Ottawa County Administrator's Digest

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Alan G. Vanderberg, County Administrator
July 21, 2016

Green Light for M23.1k Run & Relay 2016


It's not often that a new, major highway is shut down to traffic. That is exactly what is happening on the morning of October 1, 2016 on the M231 Highway. There are no repairs to be made. Instead, Ottawa County is partnering with the Michigan Department of Transportation to offer the Michigan's Credit Unions M23.1k Run & Relay. The M231 Highway stretches seven miles through the spectacular, rolling countryside and over the Grand River in West Michigan. Runners can choose from a 23.1k run or relay. The three-person relay offers legs between 5k and 10k split over the same 23.1k course. For those who are metrically impaired, that is 14.35 miles.

Registration opened to runners at 8 AM on July 15 via Through July 31, the price to register is $40. Prices go up progressively until the end of September. The race will be capped at 500 total runners; 200 more than the sell-out crowd last year. Participants will receive quarter-zip shirts, finisher medals, age-group awards, and a post-race party. More information and FAQs are also at Those who are not runners are invited to spectate. Volunteer opportunities are also available. Those interested in helping can email

The event took place for the first time in 2015 before the highway was open and was billed as a one-time event. However, the participants and organizers were thrilled with the event. When Ottawa County approached MDOT officials, the repeat race was well received.  "The race in 2015 was just too successful. We simply had to do this again," said Shannon Felgner, Communications Manager for Ottawa County. "Plus there was one thing missing: the lines. The 2016 runners will have the thrill of treading on those forbidden yellow lines."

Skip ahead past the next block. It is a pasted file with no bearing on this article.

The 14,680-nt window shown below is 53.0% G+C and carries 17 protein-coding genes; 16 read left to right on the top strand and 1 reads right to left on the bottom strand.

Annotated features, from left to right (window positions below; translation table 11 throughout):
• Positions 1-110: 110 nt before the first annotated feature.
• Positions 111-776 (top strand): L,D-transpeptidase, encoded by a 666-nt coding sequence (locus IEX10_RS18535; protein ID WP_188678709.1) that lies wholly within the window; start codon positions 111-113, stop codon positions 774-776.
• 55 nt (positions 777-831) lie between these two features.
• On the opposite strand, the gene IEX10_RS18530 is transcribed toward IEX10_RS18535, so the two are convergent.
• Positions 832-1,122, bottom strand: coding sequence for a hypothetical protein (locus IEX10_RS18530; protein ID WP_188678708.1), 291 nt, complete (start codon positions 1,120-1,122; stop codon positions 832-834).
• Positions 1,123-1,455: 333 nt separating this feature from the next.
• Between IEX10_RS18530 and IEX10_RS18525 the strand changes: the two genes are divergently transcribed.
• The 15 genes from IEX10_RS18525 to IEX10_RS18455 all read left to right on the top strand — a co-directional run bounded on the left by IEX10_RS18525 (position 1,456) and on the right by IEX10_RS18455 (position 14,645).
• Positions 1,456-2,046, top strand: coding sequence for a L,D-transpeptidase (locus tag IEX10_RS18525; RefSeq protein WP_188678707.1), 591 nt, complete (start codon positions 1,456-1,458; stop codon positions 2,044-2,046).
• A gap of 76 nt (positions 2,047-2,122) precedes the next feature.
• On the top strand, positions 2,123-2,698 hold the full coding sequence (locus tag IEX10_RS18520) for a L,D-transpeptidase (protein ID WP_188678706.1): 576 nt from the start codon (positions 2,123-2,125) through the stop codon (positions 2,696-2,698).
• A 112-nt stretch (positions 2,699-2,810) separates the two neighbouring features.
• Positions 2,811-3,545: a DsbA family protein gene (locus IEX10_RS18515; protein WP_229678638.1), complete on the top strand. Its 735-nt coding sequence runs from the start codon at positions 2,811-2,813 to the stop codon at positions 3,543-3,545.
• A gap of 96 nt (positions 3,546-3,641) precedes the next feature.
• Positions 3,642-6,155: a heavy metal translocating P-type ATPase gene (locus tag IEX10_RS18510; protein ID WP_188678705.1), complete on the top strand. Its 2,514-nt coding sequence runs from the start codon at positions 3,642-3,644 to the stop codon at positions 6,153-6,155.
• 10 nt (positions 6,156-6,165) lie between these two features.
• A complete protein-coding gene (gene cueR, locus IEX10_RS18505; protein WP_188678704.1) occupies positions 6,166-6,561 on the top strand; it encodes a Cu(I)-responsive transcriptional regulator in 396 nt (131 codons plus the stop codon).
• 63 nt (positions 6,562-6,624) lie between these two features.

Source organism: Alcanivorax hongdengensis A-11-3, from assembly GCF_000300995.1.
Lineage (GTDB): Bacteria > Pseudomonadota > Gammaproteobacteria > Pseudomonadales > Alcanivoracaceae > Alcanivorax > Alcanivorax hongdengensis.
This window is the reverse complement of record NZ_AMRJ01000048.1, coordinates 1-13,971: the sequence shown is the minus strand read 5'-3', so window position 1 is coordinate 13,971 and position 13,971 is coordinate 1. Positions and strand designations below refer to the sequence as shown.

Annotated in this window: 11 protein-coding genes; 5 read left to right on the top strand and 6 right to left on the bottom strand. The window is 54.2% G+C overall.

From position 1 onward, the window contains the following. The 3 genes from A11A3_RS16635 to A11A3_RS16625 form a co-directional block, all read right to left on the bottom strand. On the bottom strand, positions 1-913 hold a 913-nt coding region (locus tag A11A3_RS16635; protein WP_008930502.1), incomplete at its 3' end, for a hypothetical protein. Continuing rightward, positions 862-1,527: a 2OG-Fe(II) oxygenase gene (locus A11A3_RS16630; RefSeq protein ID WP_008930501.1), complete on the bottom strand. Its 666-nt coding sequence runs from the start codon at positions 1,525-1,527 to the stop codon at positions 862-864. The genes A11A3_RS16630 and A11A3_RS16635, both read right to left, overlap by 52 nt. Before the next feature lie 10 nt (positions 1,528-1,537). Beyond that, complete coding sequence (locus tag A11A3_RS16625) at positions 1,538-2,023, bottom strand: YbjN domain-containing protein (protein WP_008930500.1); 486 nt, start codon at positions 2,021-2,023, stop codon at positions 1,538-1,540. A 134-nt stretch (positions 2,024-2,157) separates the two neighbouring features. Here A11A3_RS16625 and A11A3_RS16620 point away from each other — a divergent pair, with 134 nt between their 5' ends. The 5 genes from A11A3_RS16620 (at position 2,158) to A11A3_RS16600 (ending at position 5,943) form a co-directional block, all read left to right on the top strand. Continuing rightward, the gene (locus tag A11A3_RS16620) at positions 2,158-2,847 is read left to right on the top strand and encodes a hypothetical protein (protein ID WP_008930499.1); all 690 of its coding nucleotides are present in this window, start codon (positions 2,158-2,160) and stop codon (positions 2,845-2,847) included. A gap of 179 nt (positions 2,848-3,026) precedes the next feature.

Proceeds from the run will go toward Ottawa County’s non-motorized pathway system, specifically, the Grand River Greenway Trail, North Bank Trail and Spoonville Trail. An extensive system of paved trails benefits residents and visitors alike. Paved trails through Ottawa County provide: opportunities for fitness and family recreation; environmental benefits; transportation corridors; and economic benefits to the community. The 2015 event raised $9,000.

Thank you to the generous sponsors who have provided dollars, services or goods, keeping the run affordable: 

Michigan's Credit Unions 
Ottawa County
Chemical Bank
Spring Lake Fitness & Aquatic Center
Michigan Department of Transportation | Ottawa County Sheriff's Office | EcoTrek Fitness | Delta Dental | Priority Health | Merle Boes | ImageSoft | Presidio | Gordons Water Systems | M & S Storage |

Sheriff Update

"Civilian Response to Active Shooter Events" Class"Civilian Response to Active Shooter Events" Class

When it comes to many emergencies, we were taught at a young age how to respond. Fire--Stop, drop and roll. Tornado--Seek shelter in a basement. But what should you do in the case of an active shooter? Like any emergency, doing the right things can save your life. The Ottawa County Sheriff's Spring Lake-Ferrysburg Office is offering "Citizen Response to Active Shooter Events" training on July 26 in Spring Lake. Hosted by Spring Lake Rotary Club, the training is being held at the Spring Lake Country Club located at 17496 N Fruitport Road in Spring Lake from 6-9PM. The event is free but registration is required. Space is limited. Visit to register. Participants must be 18 years of age or older. A pictured ID is required.